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Soldier Zero #4

by  in Comic Reviews Comment
Soldier Zero #4

Soldier Zero is a comic living somewhere between a simpler “Iron Man” concept and a more bland and helpful “The Blob” visitor all trapped in a watered down “Terminator” scenario without the perfect menace and action. Sadly, it’s a situation that is not faring well. Two alien suits have hosts, one living and one not, and they are fighting it out, with what purpose and motive we are still unsure.

It’s obvious that not all is at it seems between these two suits. Hints keep getting dropped but information is constantly pushed back. All will be explained, later. It seems pretty clear, through murderous actions, that one suit is good and one is bad, to paint with a very thick brush. If they turn out to be brothers or former best friends, or even lovers, it will be a twist, sure, but I doubt I’ll care. The roles have already been cast and not much could change that, except superficially. Unless they’re both fighting for some sort of ‘Quickening,’ then I might get back into it.

The back and forth between the suit and Stewart Trautmann is, to put it bluntly, getting annoying. This isn’t like the original ‘Odd Couple’ coming together, hell it’s not even like Homer Simpson being inside Mr Burns, it’s just getting annoying. These two beings don’t see eye to eye, I get it, and the amount of contradictory caption work is just bogging me down in each scene before action is taken.

The last thing I’ll complain about is one of the action story tropes I hate the most. The hero has given all they’ve got, tried their hardest, and it hasn’t worked. Then a sweet moment of motivation inspires and suddenly they get the job done in one big bang. I always think of Will Smith slamming his foot down harder on the accelerator in “Bad Boys” but you can use your own annoying moment from history. One of those moments comes in this issue and it just makes the fight that came before it feel all the more lamer. If you can stop the bad guy that easily then just do it from the start, it doesn’t have to be personal, this time.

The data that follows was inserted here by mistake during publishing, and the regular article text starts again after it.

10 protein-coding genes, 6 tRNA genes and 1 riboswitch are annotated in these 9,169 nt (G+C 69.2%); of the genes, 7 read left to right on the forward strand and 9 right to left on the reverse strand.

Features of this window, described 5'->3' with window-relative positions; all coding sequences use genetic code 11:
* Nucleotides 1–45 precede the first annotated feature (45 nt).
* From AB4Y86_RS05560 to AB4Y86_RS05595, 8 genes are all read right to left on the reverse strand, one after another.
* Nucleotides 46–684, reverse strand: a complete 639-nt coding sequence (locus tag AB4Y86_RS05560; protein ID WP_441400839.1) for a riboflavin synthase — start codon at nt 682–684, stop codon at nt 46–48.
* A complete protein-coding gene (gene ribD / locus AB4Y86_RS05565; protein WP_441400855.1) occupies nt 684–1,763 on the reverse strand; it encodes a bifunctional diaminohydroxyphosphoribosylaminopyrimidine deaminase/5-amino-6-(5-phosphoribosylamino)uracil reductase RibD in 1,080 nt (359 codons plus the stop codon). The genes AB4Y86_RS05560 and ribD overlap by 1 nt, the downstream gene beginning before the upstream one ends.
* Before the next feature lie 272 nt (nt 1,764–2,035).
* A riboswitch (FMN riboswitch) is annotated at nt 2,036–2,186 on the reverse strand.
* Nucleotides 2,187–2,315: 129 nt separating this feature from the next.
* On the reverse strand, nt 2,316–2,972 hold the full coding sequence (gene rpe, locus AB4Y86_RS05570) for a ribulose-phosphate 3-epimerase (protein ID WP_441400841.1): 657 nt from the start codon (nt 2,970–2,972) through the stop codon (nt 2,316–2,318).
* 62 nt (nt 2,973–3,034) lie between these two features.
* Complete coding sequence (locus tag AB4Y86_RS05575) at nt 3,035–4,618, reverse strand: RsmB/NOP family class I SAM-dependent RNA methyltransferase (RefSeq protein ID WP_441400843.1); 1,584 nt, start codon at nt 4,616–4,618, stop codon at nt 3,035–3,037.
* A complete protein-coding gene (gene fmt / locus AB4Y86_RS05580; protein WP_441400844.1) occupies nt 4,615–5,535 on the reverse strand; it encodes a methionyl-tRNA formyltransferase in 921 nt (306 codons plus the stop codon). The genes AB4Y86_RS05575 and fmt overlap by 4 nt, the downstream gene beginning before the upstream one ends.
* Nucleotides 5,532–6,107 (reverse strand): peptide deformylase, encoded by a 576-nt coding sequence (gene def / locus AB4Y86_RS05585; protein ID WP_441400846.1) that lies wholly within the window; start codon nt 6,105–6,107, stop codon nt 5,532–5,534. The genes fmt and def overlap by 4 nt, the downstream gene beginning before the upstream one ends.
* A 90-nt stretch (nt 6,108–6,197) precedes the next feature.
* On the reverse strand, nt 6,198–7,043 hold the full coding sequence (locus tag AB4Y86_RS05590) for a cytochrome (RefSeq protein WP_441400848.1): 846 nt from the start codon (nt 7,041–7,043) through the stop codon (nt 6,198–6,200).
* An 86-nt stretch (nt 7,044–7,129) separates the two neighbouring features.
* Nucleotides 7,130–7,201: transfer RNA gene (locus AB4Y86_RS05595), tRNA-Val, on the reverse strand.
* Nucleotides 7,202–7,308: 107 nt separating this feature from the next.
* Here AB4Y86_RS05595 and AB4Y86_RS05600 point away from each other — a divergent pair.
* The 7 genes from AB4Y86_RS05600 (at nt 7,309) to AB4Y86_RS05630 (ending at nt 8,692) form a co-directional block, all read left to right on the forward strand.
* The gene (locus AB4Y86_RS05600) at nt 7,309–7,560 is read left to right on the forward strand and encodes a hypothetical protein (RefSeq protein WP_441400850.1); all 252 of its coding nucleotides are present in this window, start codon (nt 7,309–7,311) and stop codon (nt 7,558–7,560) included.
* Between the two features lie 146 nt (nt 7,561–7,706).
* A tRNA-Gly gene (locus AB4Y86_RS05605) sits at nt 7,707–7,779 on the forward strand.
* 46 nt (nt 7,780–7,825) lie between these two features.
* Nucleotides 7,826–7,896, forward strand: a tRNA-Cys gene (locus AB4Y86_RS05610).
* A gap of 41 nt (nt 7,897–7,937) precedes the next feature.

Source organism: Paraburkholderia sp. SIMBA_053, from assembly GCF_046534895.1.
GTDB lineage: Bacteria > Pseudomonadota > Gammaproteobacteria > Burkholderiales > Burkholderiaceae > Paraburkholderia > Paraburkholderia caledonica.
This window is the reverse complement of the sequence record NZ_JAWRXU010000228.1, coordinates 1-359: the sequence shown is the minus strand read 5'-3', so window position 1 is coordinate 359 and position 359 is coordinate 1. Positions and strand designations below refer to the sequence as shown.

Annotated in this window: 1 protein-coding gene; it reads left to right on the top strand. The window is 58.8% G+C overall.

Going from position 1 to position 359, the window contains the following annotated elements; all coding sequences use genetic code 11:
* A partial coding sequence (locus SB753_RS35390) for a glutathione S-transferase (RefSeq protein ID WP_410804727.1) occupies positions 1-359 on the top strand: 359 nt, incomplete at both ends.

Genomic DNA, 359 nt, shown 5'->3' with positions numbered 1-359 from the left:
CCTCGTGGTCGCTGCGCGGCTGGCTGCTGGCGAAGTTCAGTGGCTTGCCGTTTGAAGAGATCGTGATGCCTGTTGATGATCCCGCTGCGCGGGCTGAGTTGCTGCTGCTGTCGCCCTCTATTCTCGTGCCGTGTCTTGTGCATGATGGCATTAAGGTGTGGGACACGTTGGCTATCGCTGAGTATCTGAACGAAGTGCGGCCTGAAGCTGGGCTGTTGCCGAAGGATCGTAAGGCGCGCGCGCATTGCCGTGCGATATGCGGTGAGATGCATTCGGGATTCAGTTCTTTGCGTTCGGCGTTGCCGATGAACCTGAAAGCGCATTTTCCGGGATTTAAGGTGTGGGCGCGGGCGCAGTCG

Pina’s art isn’t horribly terrible. It also isn’t encouragingly courageous. He relies too much on empty backgrounds though his action generally feels like fun. And he draws the prettiest cauterized wound I’ve ever seen. It’s like watching c-beams glitter in the dark near the Tannhauser Gate.

As you can see, this review contains many quotes and references. That is to get across the point that this comic is reliant upon so much that has come before and for the fact that it’s standing on the shoulders of giants yet I doubt it could reach a top shelf. I guess when given this idea, BOOM! were so preoccupied with whether they could they didn’t stop to think if they should. A shame, because maybe they should not have at all.